RE: DEC multilingual code page, ISO 8859-1, etc.

From: Chris Pratley (
Date: Tue Mar 28 2000 - 08:40:18 EST

It's an interesting conundrum. Do we support Unicode formats but still
produce non-Unicode by default, or the reverse? Some people on this list
might perceive the latter as the bitter pill that the web needs to swallow
(i.e. we start producing UTF-8 data by default). Unfortunately millions of
users would perceive this as a "bug", and a huge one at that. Some might
even imagine it to be a conspiracy to drive everyone to upgrade to the
latest Microsoft software. Imagine that, Microsoft being accused of a
conspiracy... :)

However, I know there will be a point when enough users will have a system
that handles UTF-8 by default that we could make this switch without
upsetting too many people. The question is when? What % of users are we
willing to cut off (in some countries that do not use ASCII characters, it
would be a complete cut-off: the entire mail would be unreadable, not just
the punctuation).

As a counter-example to my own argument, with IE5 and Office2000 we did
decide to take a leap and force Unicode on users. Not many people know that
IE5 and Office2000 send URLs in UTF-8 by default. The server is expected to
assume UTF-8 if it could be UTF-8, otherwise try to use its local encoding
(IIS4 and 5 do this). We got significant complaints in Korea and Taiwan
where there were apparently a significant number of ISPs supporting local
characters in URLs by assuming the local encoding (KSC-5601or Big5) so we
had to turn UTF-8 off by default there, but in most other areas it went over

Does anyone else find it bizarre that we engage in so much internecine
warfare on this list, when the whole purpose we are on it is to further the
cause of Unicode? So much finger pointing, when the real problems are just
that things are not being implemented fast enough, and the people who get in
the way are not on the list anyway.

BTW: there is a known bug in some email programs (some Microsoft, some not)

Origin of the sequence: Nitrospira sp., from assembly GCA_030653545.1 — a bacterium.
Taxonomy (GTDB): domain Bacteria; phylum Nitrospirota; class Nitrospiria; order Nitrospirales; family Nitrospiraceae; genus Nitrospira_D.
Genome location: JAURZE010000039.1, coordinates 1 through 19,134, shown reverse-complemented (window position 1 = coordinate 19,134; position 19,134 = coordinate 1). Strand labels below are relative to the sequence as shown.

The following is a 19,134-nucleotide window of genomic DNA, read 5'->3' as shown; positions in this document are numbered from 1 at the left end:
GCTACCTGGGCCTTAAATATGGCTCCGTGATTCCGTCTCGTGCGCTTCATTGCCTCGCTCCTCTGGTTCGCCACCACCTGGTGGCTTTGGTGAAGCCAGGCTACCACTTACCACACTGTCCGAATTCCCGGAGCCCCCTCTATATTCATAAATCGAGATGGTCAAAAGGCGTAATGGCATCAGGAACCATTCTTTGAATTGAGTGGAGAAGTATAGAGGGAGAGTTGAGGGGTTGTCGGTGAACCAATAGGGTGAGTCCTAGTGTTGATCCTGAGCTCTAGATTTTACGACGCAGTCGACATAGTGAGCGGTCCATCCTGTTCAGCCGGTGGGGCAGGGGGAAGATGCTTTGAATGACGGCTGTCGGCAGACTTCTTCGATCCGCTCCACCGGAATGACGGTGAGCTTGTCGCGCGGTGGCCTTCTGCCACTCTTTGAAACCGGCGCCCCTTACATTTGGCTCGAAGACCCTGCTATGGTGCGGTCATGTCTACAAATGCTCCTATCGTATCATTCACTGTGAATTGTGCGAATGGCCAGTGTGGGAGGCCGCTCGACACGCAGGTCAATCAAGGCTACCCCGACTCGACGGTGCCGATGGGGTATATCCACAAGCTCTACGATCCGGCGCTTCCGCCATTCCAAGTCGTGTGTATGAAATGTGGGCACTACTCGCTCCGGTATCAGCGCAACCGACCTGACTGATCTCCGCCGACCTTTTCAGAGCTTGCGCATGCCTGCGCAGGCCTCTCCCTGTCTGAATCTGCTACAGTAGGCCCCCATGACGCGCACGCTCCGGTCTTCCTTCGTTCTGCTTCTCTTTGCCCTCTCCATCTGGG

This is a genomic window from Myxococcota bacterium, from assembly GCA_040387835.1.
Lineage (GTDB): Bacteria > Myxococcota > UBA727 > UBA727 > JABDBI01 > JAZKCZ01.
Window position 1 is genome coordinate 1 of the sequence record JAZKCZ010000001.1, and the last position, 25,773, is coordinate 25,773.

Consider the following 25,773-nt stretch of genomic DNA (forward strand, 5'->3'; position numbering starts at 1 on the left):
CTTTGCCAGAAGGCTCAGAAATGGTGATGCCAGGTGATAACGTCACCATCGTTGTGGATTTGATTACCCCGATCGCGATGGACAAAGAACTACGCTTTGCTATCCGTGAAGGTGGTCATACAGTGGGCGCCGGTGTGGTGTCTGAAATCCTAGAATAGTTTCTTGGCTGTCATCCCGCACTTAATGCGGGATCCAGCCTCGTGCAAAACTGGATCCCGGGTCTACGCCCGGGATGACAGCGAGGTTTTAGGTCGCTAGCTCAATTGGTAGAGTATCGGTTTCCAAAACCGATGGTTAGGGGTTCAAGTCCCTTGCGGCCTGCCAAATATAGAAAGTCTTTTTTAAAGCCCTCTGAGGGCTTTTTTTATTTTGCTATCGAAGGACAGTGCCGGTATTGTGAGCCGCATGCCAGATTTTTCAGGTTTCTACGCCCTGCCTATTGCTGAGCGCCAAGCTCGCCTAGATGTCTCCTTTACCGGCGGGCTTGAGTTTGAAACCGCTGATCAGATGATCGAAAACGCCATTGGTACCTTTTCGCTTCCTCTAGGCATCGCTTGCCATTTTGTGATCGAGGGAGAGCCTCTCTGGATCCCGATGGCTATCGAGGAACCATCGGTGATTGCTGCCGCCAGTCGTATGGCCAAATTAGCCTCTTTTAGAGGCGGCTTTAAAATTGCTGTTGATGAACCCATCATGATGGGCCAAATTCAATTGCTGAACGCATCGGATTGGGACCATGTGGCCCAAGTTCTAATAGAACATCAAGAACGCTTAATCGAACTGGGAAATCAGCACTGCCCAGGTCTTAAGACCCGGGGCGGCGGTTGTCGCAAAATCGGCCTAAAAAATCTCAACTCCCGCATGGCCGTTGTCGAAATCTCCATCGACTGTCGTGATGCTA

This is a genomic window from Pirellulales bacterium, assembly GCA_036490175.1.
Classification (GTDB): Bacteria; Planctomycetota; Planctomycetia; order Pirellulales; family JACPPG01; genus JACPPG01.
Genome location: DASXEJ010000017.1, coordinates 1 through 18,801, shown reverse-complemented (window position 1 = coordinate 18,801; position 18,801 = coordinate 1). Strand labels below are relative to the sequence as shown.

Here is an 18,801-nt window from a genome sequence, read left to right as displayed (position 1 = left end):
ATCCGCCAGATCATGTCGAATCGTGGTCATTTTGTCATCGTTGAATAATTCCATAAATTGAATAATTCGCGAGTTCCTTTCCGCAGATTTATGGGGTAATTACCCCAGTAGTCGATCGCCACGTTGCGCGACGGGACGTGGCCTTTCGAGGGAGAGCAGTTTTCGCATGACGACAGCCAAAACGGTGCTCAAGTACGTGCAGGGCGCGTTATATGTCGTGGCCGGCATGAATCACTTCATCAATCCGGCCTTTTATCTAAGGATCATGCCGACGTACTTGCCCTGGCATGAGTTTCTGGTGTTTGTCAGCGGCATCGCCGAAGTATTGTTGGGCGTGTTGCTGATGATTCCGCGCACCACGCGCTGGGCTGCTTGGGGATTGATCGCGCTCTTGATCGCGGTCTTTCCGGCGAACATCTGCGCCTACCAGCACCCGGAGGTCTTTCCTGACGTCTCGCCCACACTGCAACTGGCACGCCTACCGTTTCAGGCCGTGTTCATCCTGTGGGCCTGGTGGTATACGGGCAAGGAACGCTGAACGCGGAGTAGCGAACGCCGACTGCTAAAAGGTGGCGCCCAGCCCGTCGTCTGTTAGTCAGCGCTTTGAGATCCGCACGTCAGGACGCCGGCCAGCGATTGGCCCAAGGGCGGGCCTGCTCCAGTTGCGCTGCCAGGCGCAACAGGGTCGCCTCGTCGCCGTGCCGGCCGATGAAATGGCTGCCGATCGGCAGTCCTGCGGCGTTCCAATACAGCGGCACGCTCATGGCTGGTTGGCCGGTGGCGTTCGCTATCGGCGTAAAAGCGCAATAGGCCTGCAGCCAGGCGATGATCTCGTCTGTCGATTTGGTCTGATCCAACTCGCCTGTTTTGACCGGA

that label win-1252 mail as iso-8859-1 by mistake. This is definitely
unacceptable and is being eradicated in new releases of Microsoft mail
clients, but there is little we can do about older releases (except *force*
them to upgrade! Ba ha ha! (evil Unicode-fanatic laugh)). For my own
protection, I will at least say that in my past mail I was referring
specifically to web pages being correctly labelled as win-1252, not mail.

Chris Pratley
Group Program Manager
Microsoft Word

-----Original Message-----
From: A. Vine []
Sent: March 27, 2000 12:22 PM
To: Unicode List
Subject: Re: DEC multilingual code page, ISO 8859-1, etc.

Kevin Bracey wrote:
> In message <>
> Chris Pratley <> wrote:
> > And I don?t think getting
> ^ great demonstration of your software, btw :)
> > hardcore and disabling the current browser workaround of treating #128;
> > through #159; as windows-1252 is the right way either - it is just
> > frustrating and leads to a "buggy" experience for the end-user.
> But Microsoft could do it. Perhaps you could use your near-monopoly to
> these sorts of things through? As long as Internet Explorer allows people
> to tag CP1252 as ISO-8859-1 all other browser authors will have to, or
> customers whinge that "it works on IE".
> Microsoft has the market position to enforce standards on the Web - people
> write their pages FOR Internet Explorer without realising that hundreds of
> other browsers exits. If IE wasn't so forgiving, the Web would be a lot
> cleaner.
> <cynicism> Of course, conforming to standards would just make it easier
> other people to write browsers. </cynicism>

I heartily concur. Our mail clients are putting out the charsets specified
RFCs, correctly labeled. Where there are int'l standards for the charset,
are using them. There is no reason for MS tools to generate proprietary MS
chars/positions for emails and Web pages, or at the very least it would be
if the users were informed that they were using proprietary characters that
others may not be able to see, or worse, may cause severe problems for some

Microsoft could use its power to enforce int'l standards. Yes, you are
doing it
with Unicode, but in the meantime, it would be nice to repair the 1252
situation, instead of encouraging it.


Andrea Vine,, iPlanet i18n architect
...even if it requires not really a dance with the Devil, but
call it a brief shimmy with his accountant's daughter.
-- Sean Burke

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